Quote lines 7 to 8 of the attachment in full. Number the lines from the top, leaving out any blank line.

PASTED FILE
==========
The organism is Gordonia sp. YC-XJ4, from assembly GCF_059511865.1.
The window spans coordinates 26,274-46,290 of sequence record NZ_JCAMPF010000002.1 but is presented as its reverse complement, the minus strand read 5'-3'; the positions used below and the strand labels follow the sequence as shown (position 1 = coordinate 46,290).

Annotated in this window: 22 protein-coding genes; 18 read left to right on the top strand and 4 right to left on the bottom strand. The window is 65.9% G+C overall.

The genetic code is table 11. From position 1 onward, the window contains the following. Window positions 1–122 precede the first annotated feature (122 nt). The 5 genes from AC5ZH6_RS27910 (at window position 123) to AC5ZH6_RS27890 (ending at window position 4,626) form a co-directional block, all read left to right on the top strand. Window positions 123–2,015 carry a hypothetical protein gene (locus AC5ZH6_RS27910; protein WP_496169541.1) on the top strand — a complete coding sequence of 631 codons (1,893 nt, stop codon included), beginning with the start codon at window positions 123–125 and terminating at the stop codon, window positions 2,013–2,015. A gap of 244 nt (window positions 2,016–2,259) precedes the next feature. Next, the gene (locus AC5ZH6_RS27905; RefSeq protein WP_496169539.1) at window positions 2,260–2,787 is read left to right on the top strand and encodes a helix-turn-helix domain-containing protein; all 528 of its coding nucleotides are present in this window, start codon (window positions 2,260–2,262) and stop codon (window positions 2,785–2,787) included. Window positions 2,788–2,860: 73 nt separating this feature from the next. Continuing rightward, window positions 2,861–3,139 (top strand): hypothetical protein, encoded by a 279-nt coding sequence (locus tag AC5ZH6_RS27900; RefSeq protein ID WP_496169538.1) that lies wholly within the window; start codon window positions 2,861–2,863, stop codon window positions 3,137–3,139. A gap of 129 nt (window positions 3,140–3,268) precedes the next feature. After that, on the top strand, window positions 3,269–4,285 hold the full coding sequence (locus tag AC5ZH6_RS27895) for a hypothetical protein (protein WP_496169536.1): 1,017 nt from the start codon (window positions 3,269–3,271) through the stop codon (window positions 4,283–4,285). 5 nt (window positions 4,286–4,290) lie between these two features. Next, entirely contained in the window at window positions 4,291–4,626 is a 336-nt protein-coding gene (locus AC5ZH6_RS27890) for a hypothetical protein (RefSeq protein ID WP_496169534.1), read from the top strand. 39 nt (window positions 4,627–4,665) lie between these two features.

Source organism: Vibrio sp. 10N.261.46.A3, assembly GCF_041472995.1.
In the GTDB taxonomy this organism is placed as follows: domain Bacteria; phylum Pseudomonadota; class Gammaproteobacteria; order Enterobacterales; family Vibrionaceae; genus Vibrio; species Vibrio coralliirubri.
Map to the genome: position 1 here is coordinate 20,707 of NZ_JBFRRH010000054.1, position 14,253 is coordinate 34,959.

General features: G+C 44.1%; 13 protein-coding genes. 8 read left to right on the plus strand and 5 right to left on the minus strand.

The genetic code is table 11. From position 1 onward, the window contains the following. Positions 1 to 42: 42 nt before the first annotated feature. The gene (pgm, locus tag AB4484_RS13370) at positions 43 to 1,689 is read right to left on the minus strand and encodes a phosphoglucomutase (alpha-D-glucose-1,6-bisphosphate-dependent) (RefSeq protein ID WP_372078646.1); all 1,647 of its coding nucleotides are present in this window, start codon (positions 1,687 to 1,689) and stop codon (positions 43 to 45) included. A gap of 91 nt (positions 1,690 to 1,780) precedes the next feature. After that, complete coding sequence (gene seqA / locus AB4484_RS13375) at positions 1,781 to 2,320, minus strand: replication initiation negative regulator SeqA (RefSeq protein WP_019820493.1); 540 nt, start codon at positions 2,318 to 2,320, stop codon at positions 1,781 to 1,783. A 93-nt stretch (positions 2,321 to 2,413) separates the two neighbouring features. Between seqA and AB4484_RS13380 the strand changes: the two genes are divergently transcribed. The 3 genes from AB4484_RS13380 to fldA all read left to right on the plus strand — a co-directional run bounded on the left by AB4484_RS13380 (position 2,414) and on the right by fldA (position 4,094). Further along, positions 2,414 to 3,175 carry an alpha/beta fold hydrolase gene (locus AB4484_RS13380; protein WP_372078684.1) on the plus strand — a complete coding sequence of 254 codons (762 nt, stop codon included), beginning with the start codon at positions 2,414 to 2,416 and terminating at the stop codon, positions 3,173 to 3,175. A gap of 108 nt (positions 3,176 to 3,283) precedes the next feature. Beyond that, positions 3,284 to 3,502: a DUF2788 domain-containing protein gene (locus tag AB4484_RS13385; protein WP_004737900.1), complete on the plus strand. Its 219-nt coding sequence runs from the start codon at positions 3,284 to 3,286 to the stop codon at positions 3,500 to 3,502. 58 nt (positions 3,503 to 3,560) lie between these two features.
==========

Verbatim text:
Map to the genome: position 1 here is coordinate 20,707 of NZ_JBFRRH010000054.1, position 14,253 is coordinate 34,959.

General features: G+C 44.1%; 13 protein-coding genes. 8 read left to right on the plus strand and 5 right to left on the minus strand.